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Anti-Corruption Net Is Spreading

April 5, 2010

News that the UK is poised to pass new anti-bribery laws brings welcome strengthening of the steady push to eliminate bribery from business dealings.

For some time, the UK has appeared to lack vigor in its pursuit of British (or UK-domiciled) companies accused of using bribes. This week it is expected that the first substantial new legislation for more than 100 years will be passed, bringing the UK closely in line with the position of the US authorities.

In general, large corporations have welcomed this move; for most, their presence in the US market has obliged compliance for some time. Others may not be so happy – at least according to an article in today’s Financial Times. One concern is about the impact on competitiveness, fuelled by recent studies that suggest some industries are badly hit when they refuse to yield to the demands of public sector offficials in emerging economies. These bribes are often small – perhaps just hundreds of dollars – and yet are fundamental to obtaining licenses or gaining timely clearance of goods.  Yet such behavior undermines social development and justice and it is surely right that countries which preach high standards of integrity should not compromise. It is also misleading to suggest that all – or even most- emerging economies are not similarly addressing this issue; we whould do all we can to support them.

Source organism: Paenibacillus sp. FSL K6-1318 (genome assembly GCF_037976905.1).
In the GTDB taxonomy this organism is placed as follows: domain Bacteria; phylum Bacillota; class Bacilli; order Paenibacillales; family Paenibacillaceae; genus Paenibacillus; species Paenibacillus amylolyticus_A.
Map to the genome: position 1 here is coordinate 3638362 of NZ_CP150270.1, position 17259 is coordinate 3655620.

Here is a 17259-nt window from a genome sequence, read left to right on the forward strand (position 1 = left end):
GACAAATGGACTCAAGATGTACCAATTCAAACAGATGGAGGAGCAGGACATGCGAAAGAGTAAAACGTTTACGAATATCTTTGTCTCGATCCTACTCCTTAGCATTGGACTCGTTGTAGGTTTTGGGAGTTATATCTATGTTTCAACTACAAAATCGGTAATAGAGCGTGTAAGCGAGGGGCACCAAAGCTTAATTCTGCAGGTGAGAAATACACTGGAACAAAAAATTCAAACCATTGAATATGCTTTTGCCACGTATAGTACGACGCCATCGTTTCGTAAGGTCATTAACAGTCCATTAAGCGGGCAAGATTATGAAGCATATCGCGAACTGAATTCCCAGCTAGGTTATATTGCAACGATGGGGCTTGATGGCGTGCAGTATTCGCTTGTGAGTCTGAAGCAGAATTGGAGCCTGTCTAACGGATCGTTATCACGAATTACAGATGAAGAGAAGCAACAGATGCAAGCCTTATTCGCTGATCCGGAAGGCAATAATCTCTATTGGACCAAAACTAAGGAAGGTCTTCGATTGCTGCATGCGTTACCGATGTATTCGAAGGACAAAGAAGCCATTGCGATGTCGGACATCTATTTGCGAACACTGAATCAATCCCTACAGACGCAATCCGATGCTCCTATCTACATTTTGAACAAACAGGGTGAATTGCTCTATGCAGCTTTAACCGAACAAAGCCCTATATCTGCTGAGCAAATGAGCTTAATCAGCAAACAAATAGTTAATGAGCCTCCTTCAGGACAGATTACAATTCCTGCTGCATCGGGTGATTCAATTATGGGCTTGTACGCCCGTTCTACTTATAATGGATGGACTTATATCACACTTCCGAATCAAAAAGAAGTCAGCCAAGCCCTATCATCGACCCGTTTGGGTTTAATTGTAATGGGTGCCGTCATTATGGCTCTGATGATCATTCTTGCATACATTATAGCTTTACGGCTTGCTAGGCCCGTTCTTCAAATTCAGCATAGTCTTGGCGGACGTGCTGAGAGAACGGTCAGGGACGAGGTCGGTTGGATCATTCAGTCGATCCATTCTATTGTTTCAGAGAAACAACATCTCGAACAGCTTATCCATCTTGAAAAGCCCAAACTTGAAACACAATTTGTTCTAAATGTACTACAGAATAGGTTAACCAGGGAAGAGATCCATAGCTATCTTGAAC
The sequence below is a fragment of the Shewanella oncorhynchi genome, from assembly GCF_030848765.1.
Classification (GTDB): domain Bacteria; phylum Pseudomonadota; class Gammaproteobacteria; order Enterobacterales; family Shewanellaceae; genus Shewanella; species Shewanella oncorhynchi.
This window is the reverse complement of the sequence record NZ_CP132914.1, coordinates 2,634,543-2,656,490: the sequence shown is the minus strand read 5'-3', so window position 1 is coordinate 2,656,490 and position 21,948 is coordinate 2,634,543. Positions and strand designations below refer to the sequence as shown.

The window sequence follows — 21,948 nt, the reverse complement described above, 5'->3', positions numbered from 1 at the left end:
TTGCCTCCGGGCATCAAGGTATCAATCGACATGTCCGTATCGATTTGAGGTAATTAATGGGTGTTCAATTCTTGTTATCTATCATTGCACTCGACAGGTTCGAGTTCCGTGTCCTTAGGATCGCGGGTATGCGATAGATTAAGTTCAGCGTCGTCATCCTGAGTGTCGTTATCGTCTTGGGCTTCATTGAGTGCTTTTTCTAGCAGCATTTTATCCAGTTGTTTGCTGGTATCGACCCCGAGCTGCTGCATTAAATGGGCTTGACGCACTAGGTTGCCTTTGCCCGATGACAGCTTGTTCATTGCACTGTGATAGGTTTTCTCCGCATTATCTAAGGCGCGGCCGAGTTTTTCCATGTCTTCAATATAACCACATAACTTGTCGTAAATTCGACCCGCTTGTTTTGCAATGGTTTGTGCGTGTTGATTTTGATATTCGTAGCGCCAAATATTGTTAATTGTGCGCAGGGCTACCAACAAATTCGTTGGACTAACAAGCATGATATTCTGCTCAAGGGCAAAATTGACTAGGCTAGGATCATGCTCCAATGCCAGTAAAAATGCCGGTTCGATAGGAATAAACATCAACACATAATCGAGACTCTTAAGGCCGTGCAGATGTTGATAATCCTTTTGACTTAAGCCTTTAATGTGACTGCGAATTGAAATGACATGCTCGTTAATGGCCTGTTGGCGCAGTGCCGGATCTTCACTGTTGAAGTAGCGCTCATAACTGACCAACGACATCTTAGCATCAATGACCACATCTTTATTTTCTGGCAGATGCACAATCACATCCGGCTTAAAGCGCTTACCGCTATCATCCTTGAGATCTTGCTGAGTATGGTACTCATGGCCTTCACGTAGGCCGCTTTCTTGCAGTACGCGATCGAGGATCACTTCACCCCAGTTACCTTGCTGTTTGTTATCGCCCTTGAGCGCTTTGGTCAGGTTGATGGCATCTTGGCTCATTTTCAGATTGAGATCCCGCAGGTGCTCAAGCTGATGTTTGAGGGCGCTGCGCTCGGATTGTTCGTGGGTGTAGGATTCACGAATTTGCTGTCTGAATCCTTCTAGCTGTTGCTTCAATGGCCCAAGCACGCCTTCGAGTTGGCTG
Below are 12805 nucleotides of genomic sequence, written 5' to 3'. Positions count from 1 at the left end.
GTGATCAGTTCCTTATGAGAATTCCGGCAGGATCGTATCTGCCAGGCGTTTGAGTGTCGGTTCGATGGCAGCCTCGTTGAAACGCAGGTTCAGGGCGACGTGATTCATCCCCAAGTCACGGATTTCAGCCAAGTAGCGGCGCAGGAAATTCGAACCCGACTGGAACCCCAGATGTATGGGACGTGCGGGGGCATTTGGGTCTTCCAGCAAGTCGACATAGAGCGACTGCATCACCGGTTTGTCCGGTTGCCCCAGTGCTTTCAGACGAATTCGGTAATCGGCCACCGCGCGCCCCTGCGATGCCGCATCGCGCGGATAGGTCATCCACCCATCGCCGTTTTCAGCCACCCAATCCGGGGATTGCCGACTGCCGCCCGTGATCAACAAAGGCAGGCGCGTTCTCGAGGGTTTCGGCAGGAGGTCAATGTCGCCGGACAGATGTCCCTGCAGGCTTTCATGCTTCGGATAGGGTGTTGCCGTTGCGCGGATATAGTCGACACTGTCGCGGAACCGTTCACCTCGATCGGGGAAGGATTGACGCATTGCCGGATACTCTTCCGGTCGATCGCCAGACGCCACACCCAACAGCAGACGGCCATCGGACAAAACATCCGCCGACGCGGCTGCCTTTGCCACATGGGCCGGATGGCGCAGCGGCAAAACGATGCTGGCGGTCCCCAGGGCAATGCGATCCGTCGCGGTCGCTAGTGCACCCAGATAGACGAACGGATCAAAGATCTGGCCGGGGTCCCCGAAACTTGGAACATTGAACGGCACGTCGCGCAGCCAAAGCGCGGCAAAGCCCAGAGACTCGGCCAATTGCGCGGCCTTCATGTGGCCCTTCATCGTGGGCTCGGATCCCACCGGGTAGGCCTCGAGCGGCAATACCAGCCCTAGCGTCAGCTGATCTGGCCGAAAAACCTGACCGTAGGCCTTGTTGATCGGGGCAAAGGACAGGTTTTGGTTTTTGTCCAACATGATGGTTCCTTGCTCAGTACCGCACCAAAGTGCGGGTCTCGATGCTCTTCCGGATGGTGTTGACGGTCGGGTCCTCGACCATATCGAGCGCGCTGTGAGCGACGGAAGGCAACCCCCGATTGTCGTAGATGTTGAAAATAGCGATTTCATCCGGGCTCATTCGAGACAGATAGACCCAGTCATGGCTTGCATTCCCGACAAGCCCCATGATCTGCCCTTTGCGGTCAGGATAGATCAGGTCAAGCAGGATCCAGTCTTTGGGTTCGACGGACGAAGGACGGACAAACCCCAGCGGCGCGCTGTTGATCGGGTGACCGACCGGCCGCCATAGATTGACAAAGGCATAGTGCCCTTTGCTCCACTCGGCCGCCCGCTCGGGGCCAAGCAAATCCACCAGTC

The second concern is one that was often voiced in the US – the lack of precision over what will constitute an acceptable internal process to safeguard against corrupt practices. While this nervousness is understandable, the truth is that companies operating in the United States have generally managed to operate within the law. There is also a growing body of precedent on which companies and their advisors can draw. Certainly it will be important to ensure robust internal training and clear messages from executive management. It will also be advisable to undertake spot checks, especially in overseas locations. This is just one area where contracts experts can play a substantial role.

It is anticipated that there will be a number of high profile cases in the next few months, to ensure business understands that Government means business on this issue. Contracts and commercial staff should ensure they understand the legislation, study the approaches of leaders in the US, and advise management of the steps to take, to ensure they are not filling the newspaper headlines!

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